North Carolina – A Housing Market That’s Trying to Get Out of the “Tar”
Because of the way North Carolina’s economy was setup before the housing bubble burst, the Tar Heel State got hit especially-hard – and it’s taking longer to recover than other states. Specifically, North Carolina was chock full of construction and manufacturing jobs in the mid-2000s. So, as the housing boom moved along, this state thrived. But once the housing bubble burst, the economy here plummeted.
What does that mean for things now?
As of the end of 2012, the unemployment rate in North Carolina was 9.2% -- which was third-worst in the country and nearly a full percentage and a half higher than the national average. So, people here don’t have as much money to spend on new homes as realtors in North Carolina would like.
However, despite that hurdle, the housing market in North Carolina isn’t all doom and gloom!
By the end of 2012, Raleigh and Charlotte were two of the top metros in the country when it came to sales volume. The number of home sales in Raleigh jumped a whopping 31% in 2012, when compared to 2011. Even though selling prices in Raleigh only went up about 1.5%, realtors in the area are thrilled with the increase in demand.
As for Charlotte, the increase in demand has been met with an increase in prices. According to realtors in Charlotte, home prices here jumped 4% in 2012. However, there’s also another increase that sellers are dealing with – an increase in the time it takes to sell homes. As of the beginning of 2013, the average home in Charlotte was taking about 120 days to sell. That was about double the national average.
There is one decrease in the Charlotte metro that has realtors smiling – the inventory. While a drop in inventory isn’t a sign of a healthy housing market, in this case, it’s helping to boost demand. That, in turn, is leading to an increase in sales prices, which will, hopefully, encourage more homeowners to list their houses for sale.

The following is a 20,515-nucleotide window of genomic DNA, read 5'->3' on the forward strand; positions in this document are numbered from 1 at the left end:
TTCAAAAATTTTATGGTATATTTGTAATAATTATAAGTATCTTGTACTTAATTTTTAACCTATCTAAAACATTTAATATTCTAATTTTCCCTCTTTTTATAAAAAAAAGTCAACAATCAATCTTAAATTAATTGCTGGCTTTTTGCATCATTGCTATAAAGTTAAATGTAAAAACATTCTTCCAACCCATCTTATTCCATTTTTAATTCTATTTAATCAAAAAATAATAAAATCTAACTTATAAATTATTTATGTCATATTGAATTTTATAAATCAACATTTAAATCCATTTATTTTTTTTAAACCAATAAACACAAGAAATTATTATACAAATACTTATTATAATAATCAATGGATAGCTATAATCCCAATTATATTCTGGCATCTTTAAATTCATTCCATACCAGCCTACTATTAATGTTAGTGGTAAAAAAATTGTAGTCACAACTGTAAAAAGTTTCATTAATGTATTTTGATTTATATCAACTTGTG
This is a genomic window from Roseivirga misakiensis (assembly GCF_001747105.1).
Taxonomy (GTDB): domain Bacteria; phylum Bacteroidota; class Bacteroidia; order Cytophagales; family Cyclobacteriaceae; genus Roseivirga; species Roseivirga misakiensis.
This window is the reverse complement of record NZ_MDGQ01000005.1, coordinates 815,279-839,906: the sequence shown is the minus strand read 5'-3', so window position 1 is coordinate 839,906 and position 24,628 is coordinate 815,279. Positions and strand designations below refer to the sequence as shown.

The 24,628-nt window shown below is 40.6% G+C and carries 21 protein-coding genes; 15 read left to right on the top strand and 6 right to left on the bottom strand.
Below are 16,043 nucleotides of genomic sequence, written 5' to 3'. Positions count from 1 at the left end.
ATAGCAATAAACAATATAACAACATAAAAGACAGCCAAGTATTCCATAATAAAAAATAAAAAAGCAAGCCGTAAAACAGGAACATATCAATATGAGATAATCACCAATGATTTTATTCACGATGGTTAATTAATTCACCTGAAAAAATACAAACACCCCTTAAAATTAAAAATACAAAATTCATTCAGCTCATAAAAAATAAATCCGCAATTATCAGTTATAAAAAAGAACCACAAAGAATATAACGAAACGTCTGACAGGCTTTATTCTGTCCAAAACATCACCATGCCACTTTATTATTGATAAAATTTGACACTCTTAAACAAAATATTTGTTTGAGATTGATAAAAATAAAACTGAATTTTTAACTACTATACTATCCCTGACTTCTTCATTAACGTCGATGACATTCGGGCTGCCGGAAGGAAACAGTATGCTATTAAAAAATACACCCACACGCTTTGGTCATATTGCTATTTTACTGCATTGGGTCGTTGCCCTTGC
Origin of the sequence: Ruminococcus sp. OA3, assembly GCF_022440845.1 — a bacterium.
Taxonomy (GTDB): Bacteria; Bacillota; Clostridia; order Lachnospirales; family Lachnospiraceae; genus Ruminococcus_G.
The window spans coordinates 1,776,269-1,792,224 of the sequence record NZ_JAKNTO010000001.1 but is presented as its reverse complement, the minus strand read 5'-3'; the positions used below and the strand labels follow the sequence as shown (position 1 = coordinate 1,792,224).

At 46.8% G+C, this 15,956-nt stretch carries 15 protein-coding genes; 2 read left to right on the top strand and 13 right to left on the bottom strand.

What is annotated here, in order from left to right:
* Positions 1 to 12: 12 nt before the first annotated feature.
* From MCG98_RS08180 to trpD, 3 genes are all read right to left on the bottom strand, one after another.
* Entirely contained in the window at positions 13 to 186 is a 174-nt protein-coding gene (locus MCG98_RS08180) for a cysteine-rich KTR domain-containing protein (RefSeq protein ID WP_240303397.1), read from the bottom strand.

And there’s a good sign for North Carolina’s depleted construction industry. The number of building permits for single-family homes rose 25% at the end of 2012, while the number of permits for multifamily homes (like apartments, condos, and townhomes) jumped nearly 130%! So, be prepared for a glut of new homes for sale around North Carolina in 2013!
Economists say that it will take the Tar Heel State awhile to fully-recover from all of the damage it sustained in the Great Recession. However, if North Carolina can keep taking steps in the right direction – even if they’re just baby steps – realtors and homeowners will have reason to smile!
Living in North Carolina
If you’re looking to experience both the magnificence of mountain regions and the splendor of sandy beaches all within a short drive of one other, then North Carolina is the place for you!
Well-known for its tobacco and furniture-making industries, North Carolina has grown over the years to include successful finance, biotechnology, and engineering sectors. Today, North Carolina has plenty to offer people of all ages.
From the coastal plains, to the rolling hills of the Piedmont region, to the magnificence of the Appalachian Mountains, North Carolina offers year-round adventure.
But before you head off for a life in the hills or on the coast, here are some fast facts about North Carolina:
- What is the population of North Carolina?
- The population of North Carolina is 9,752,073
- What is the capital of North Carolina?
- The capital of North Carolina is Raleigh
- What is the largest city in North Carolina?
- The largest city in North Carolina is Charlotte
So, once you head to North Carolina, what is there to do?
If you want a taste of history, natural science, and art, Charlotte, Raleigh, Durham, and Chapel Hill all boast plenty of museums and educational activities. These cities are also home to top-ranked colleges, such as the University of North Carolina, Wake Forest and Duke University.
If you enjoy grand mountain views and a taste of splendor, a visit to Asheville is a must. Located between the Blue Ridge and Smoky Mountains, this Southern town is filled with charm as well as one of the world’s largest private homes built by George Vanderbilt known as the Biltmore Estate.
Snow-lovers will appreciate the opportunity to ski and snowboard in the Appalachian Mountains. While snowfall is consistent in the mountains, North Carolina on an average receives only about five inches of snow per year.
For the truly adventurous, the areas of Boone, Blowing Rock, Grandfather Mountain, and Beech Mountain offer endless outdoor activities – like skiing, rock climbing, rafting, and kayaking.
Beach-lovers will enjoy North Carolina’s 300 miles of barrier islands, complete with historic lighthouses, state parks, fishing, golf-courses, trendy shops, and restaurants.
Inside and out, it’s easy to fall in love with North Carolina!